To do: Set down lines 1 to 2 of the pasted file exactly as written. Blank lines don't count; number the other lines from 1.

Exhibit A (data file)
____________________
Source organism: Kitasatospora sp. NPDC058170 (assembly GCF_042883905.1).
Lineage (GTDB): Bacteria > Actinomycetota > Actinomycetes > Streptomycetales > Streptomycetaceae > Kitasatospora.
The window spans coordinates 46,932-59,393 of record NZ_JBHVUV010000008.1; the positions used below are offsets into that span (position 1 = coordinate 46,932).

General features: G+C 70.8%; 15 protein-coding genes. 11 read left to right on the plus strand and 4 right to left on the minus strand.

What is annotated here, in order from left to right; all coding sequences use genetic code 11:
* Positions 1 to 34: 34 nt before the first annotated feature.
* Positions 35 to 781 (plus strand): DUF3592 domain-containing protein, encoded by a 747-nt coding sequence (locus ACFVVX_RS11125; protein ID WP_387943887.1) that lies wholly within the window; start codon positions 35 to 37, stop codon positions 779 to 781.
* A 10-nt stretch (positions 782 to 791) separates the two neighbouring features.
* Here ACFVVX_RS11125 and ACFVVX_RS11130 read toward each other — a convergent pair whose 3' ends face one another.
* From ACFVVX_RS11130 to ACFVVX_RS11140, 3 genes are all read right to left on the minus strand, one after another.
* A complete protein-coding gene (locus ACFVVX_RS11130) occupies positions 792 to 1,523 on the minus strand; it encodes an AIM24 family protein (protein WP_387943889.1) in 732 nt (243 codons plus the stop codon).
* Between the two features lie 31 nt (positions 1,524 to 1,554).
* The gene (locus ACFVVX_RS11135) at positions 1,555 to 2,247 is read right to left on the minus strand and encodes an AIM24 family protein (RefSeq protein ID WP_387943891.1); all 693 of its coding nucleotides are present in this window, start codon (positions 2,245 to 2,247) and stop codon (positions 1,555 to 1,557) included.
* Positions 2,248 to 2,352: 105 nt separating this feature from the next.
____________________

Source organism: Kitasatospora sp. NPDC058170 (assembly GCF_042883905.1).
Lineage (GTDB): Bacteria > Actinomycetota > Actinomycetes > Streptomycetales > Streptomycetaceae > Kitasatospora.